The Bunker, written by Joshua Hale Fialkov (I, Vampire, Elk’s Run) and penciled by Joe Infurnari (Marathon) is a digital comic in the Panel Syndicate mold. Similar to Brian K. Vaughan and Marcos Martin’s The Private Eye, The Bunker is sold direct to consumer on a dedicated website, and formatted landscape style with tablets in mind. On the other hand Fialkov and Infurnari have set the price for each installment ($1.99) and are also offering issues through Comixology. I purchased my copy direct from www.thebunkercomic.com, I chose the CBR file option (PDF is also available) and viewed the comic via Comic Zeal on my iPad 2.
Let me get a plot recap out of the way by saying there’s not much I can recap without spoiling stuff, so I’m gonna keep it pretty vague. Five college students (maybe? to me they’re drawn as 20-somethings but I wouldn’t be surprised if they were high school seniors either) are burying a time capsule in the woods when they discover a bunker with their names on it. They enter it and find letters written to them by…
That’s all I really want to tell you because you should read The Bunker yourself.
Fialkov does an excellent job setting up the series with this first installment. He’s a skilled writer who manages to set up his main characters, make them easily identifiable to the reader, and establish the main conflict in very readable way. There’s a lot of exposition here but it doesn’t bog the issue down. There are five main characters and between Fialkov unobtrusively repeating their names and Infurnari’s penciling you’re not stuck playing “who’s who” every other page.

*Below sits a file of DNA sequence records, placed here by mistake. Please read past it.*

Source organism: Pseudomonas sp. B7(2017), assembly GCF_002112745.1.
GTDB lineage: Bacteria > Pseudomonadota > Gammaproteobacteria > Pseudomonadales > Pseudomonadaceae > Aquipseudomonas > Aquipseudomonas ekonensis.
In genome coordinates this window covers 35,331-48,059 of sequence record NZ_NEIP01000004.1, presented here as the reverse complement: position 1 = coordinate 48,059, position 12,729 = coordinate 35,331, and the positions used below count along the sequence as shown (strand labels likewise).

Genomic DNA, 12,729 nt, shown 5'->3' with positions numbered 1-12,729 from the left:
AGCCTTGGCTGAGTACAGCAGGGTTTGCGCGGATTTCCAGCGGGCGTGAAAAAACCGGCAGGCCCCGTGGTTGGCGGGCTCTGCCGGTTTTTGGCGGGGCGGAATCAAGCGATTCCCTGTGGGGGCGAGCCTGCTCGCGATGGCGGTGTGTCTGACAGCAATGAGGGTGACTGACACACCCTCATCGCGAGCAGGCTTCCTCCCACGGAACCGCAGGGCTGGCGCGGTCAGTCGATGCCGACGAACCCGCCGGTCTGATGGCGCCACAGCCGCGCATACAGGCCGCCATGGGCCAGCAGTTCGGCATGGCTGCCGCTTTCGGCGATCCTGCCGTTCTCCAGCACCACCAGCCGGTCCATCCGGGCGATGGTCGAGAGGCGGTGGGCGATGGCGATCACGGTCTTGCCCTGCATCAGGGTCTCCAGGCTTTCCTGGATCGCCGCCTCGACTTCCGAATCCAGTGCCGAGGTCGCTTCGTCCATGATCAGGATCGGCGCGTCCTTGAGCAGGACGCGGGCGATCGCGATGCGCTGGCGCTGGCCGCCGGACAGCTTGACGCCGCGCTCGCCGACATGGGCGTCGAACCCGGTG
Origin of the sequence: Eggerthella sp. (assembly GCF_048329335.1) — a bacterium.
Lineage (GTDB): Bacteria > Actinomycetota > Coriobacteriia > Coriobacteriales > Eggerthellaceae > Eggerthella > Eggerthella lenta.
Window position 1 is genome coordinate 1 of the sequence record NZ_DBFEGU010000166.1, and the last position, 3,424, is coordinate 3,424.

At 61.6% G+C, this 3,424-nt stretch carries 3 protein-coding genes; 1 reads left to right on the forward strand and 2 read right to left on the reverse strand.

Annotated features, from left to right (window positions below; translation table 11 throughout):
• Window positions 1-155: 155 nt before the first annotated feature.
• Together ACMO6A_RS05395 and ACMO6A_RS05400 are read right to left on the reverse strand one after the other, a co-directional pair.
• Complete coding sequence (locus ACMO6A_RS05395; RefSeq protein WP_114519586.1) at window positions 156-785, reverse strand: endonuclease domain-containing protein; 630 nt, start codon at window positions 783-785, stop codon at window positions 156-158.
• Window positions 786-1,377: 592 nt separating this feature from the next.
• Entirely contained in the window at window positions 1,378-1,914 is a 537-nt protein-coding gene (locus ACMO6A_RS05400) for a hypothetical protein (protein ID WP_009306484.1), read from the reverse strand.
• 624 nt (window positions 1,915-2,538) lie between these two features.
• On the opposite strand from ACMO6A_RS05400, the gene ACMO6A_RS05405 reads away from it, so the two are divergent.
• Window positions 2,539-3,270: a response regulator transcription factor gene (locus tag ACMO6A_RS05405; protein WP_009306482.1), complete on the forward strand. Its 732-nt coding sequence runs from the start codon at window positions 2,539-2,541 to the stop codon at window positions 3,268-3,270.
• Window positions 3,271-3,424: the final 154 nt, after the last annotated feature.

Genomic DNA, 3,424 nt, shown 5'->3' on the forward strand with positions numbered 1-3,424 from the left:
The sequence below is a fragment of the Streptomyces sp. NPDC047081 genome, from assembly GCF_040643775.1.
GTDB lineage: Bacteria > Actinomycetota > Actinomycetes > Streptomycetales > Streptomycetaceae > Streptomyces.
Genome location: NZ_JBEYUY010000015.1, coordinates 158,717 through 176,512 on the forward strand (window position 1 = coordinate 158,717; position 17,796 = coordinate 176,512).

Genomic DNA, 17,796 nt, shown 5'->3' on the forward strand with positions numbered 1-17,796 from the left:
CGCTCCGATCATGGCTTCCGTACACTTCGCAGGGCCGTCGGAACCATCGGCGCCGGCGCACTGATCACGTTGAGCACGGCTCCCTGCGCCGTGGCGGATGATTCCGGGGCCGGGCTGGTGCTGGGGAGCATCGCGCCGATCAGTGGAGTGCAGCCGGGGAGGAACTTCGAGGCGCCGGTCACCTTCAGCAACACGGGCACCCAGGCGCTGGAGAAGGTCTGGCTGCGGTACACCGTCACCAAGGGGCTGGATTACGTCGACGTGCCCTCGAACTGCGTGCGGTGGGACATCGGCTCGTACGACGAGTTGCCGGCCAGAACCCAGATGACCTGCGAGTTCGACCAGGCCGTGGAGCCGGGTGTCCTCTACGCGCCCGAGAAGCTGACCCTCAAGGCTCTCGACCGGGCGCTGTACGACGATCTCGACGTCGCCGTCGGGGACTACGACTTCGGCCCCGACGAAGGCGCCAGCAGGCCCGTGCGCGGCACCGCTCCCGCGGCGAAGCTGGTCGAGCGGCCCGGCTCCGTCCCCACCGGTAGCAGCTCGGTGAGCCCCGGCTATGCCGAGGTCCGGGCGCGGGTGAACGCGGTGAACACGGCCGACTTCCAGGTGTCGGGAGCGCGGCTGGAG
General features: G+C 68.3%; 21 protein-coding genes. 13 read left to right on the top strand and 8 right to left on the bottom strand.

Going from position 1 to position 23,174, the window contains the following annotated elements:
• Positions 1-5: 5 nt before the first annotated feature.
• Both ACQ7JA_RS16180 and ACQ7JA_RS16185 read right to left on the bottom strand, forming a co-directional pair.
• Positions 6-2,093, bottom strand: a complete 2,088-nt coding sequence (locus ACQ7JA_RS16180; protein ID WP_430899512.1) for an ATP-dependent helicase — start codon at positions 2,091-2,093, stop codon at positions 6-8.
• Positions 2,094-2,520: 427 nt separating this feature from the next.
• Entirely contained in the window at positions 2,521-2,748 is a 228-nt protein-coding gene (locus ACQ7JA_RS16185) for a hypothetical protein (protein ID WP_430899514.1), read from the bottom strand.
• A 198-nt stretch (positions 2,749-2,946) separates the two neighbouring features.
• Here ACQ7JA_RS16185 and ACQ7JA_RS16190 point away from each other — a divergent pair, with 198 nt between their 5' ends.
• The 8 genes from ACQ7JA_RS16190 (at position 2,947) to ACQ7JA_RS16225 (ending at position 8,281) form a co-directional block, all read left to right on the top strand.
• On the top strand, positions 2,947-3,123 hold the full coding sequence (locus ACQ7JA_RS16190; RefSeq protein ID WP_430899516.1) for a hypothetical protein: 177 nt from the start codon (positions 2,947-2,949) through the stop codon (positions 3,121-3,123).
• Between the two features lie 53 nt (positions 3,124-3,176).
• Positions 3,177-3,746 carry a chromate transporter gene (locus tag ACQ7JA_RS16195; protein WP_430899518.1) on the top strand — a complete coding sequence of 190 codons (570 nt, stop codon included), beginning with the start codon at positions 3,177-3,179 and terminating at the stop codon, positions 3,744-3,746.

I have no previous experience with Joe Infurnari, here his pencils remind me of Sean Murphy (The Wake, Joe the Barbarian) but his use of gray and black tones in this black and white book creates a very distinctive style. As I said before, Infurnari does an impressive job creating five distinct individuals in a B&W book. Between hair, body size and shape, and accessories I had no trouble telling who was speaking to who about who. The bunker itself looks like a creepy hoarder fantasy. I’d love to be able to talk about the bulk of what he’s drawn here but that would be telling. Suffice to say he’s a great penicller who’s dialed in to the tone of the book.
I can recommend The Bunker without hesitation, the first issue is mostly set-up but it reads great and at 35 pages (screens?) it’s well worth the $1.99. Really my only complaint is the font used for the text of the letters found in the bunker. It’s cursive writing, which I found a little difficult to read. Other than that The Bunker was a joy to review, and I’m off to download the second chapter.